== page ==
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Jan 27/17

What the heck is duck ham? Find out here. Posted by: Aaron Stearns | 0 Comments

The art of curing and smoking meats is one of the oldest preservation methods known to man. Salt has the ability to extend the life of the product you pair it with, but its true gift is the flavor and texture it creates when curing meat. From the outside looking in, Hillcrest Artisan Meats is a simple butcher shop. When you meet Brandon Brown, both butcher and proprietor at H.A.M., you discover his talent extends far beyond butchering meat. He is part chemist, part chef, part locavore, and all carnivore. This week we watched as Brandon Brown of Hillcrest Artisan Meats (above) prepared items for his deli case and talked about duck ham.

Where did you learn to make duck ham? At the King Estate Winery in Eugene, Oregon.

Who showed you the process? I learned from Chef Michael Landsburg. He spent many years in Europe perfecting his charcuterie skills.

Without giving away any secrets, describe your process: We take duck breasts with a good layer of fat and add salt, thyme, garlic, and bay leaf. We put it all in a ziplock bag, let them cure in the refrigerator for 4 days. Pull them out, rinse them really well, then let them dry. Then we put them in the smoker at 130 degrees for 2 hours.

Where do you get your ducks from? We get them from two places. We bring in whole ducks from Falling Sky Farms in Marshall, Ark., then we get our breasts for the ham from Tennessee Farms near Nashville.

What do you like to make with your duck ham? We like to make a sandwich with house-made aioli, balsamic marinated onions, and arugula.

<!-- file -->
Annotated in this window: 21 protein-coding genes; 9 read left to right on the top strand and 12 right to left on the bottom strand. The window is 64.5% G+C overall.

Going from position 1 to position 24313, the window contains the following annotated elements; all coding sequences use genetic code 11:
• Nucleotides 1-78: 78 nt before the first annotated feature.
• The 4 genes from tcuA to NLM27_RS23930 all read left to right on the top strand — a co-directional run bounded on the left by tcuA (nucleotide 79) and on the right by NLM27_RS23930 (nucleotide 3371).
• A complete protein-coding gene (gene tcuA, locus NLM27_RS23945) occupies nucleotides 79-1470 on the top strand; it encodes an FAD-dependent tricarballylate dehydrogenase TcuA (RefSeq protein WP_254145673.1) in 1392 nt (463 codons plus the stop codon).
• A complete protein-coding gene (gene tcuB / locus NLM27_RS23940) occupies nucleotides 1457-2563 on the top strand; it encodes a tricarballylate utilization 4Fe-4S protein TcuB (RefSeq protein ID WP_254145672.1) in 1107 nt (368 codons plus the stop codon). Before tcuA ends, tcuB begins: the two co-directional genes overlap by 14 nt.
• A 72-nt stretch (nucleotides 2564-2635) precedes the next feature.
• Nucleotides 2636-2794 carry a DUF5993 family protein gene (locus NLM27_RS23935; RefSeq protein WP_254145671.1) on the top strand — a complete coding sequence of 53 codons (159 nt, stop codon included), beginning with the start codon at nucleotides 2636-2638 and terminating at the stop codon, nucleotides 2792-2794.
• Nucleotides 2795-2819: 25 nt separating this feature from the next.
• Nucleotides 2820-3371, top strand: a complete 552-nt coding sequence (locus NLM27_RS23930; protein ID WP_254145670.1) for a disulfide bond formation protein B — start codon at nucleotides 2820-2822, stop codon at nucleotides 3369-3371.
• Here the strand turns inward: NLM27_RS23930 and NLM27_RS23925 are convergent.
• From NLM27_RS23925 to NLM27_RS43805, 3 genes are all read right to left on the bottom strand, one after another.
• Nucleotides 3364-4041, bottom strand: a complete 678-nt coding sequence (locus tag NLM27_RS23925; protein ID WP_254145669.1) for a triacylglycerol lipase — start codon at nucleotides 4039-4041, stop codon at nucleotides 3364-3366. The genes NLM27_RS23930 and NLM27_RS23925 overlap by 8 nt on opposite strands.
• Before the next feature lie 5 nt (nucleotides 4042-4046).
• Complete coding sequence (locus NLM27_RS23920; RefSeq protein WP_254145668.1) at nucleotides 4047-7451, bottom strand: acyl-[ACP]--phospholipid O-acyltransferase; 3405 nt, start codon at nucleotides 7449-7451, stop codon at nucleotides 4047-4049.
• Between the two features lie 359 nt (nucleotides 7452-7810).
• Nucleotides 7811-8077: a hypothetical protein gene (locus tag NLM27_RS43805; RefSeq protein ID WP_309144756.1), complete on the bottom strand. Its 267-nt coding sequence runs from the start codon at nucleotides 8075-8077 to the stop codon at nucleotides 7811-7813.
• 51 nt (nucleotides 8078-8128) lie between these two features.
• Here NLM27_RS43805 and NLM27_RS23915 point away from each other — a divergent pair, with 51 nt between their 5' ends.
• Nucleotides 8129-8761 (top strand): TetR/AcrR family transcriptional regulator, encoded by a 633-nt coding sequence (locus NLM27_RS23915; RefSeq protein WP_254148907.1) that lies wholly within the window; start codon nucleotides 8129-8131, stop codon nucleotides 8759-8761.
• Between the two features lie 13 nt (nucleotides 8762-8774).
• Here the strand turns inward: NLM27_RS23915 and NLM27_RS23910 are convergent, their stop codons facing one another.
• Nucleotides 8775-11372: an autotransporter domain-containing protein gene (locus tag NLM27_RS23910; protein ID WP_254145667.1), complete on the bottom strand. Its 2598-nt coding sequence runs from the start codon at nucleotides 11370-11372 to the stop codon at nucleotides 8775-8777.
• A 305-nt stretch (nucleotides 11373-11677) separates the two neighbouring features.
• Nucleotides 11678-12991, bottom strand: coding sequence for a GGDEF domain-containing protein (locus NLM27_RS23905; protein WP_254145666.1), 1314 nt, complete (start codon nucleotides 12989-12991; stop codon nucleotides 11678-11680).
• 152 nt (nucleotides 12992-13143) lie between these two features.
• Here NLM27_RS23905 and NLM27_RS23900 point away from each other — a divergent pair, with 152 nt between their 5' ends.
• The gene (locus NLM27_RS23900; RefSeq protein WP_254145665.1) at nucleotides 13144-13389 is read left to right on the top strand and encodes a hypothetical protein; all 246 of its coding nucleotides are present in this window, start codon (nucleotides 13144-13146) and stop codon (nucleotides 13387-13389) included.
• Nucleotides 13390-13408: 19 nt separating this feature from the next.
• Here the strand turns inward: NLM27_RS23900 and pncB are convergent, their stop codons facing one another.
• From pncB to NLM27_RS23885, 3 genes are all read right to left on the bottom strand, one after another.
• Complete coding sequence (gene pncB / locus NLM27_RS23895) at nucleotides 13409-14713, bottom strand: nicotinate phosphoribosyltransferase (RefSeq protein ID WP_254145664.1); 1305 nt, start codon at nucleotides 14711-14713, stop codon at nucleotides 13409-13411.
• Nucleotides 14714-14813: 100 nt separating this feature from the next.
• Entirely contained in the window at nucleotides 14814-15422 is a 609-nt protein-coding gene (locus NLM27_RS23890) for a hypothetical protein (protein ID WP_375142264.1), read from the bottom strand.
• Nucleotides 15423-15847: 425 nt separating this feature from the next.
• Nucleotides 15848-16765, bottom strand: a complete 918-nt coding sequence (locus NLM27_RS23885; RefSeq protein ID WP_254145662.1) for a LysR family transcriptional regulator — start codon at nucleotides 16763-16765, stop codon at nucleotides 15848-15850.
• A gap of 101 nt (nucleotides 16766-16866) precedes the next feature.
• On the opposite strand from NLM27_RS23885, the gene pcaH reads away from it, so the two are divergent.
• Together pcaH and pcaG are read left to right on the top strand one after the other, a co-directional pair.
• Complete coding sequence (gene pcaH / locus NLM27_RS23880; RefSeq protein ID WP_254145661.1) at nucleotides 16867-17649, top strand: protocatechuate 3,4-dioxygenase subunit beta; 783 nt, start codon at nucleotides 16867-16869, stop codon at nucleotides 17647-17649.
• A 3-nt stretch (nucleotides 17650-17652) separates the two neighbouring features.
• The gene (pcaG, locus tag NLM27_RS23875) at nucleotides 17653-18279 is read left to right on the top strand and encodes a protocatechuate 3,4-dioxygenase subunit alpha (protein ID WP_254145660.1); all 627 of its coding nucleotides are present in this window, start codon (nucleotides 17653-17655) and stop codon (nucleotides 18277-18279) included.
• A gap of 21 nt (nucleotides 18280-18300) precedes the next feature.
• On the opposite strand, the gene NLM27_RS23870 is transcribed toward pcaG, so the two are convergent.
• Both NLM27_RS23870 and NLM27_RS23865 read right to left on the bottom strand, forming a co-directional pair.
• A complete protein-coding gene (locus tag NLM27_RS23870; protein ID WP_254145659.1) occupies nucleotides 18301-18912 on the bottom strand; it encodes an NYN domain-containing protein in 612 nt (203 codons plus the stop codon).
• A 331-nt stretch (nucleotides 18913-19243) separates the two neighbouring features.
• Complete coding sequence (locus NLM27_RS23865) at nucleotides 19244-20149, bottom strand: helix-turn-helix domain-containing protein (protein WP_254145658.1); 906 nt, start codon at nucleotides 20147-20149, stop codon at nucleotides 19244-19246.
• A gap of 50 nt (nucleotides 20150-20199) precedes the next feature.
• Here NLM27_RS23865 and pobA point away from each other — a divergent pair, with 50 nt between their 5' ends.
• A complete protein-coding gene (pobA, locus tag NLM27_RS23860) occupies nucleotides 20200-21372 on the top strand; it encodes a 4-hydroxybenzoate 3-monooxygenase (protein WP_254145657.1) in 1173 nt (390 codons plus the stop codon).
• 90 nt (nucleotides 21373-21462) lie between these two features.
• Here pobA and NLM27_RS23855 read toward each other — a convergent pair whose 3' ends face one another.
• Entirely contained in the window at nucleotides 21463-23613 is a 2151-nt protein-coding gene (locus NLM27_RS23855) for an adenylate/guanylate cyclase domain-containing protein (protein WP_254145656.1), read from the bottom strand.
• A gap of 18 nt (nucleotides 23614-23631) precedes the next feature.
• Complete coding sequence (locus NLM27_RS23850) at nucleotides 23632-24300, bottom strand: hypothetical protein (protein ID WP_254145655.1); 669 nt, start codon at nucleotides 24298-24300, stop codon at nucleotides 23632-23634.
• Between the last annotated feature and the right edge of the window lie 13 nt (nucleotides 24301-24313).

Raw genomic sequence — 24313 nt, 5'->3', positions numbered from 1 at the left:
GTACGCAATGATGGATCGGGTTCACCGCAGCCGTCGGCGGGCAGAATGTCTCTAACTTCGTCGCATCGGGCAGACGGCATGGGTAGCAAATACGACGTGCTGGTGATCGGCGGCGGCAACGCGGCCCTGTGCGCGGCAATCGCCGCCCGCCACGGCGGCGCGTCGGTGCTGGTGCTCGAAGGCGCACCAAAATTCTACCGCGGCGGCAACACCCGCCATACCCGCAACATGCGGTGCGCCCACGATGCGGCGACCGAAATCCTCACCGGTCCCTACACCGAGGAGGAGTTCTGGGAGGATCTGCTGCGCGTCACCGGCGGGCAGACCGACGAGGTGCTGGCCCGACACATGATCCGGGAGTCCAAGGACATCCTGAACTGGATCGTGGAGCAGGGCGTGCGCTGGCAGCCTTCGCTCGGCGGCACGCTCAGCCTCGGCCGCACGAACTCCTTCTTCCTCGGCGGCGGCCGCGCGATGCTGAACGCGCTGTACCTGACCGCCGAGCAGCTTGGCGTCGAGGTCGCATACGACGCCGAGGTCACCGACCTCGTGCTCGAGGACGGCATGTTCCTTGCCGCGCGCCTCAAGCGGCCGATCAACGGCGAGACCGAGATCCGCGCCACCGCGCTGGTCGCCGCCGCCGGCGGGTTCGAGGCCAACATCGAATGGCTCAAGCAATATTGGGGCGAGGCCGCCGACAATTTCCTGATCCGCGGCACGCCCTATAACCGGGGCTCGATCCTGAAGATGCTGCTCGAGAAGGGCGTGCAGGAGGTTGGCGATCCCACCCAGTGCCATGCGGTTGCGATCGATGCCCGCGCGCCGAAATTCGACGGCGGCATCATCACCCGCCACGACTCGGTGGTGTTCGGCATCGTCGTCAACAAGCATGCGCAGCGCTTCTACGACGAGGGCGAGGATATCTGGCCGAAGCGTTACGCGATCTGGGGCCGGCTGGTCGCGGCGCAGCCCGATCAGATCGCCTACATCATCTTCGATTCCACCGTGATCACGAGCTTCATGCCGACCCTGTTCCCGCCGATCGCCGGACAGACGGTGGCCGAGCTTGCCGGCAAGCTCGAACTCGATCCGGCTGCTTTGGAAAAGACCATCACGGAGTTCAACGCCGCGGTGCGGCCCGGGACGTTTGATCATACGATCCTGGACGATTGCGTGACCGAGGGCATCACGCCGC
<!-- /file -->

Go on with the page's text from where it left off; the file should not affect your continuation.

Duck ham can be served in many ways. Thinly sliced on a sandwich like Brandon serves, paired with some mustard, crackers and a nice cheese, or served with greens for a wonderful salad, like the one below.

2 heirloom tomatoes
1 pint heirloom cherry tomatoes
3 ears fresh corn
1 cup arugula
1 lb duck ham sliced 1/4-inch thick
1/2 cup extra virgin olive oil
1/4 cup red wine vinegar
2 tablespoons each of chopped chives, tarragon, and parsley
1/2 cup cold goat cheese
Salt and pepper to taste

Slice your heirloom tomatoes into 1/2-inch thick rounds. Then lay them out on a large platter and season both sides with salt and pepper. Cut your cherry tomatoes in half and place in a medium bowl and set aside. In a bowl combine olive oil, vinegar, a pinch of salt and pepper, and the herbs and whisk until combined. Pour a small amount of the dressing over the cherry tomatoes and let sit for about 10 minutes.

Meanwhile, cut the kernels off the corn and place in a bowl with a small amount of the dressing. On four plates, place two slices each of heirloom tomatoes. Divide your cherry tomatoes among the four plates and place right on top of your sliced tomatoes. Lay four slices of duck on top of the tomatoes. Finish the salad with a few spoonfuls of corn and some crumbled goat cheese. If needed, dress the salad with the reserved dressing.

A naturalized Southerner, Chef Matthew Bell is happy to call North Little Rock, Ark., home. Since moving to the South 8 years ago, Bell has fallen in love with the heritage of southern food. After serving upscale southern in fine-dining for the last 5 years, Bell is looking forward to opening his first establishment, South on Main, where he will serve refined southern food in a casual setting.



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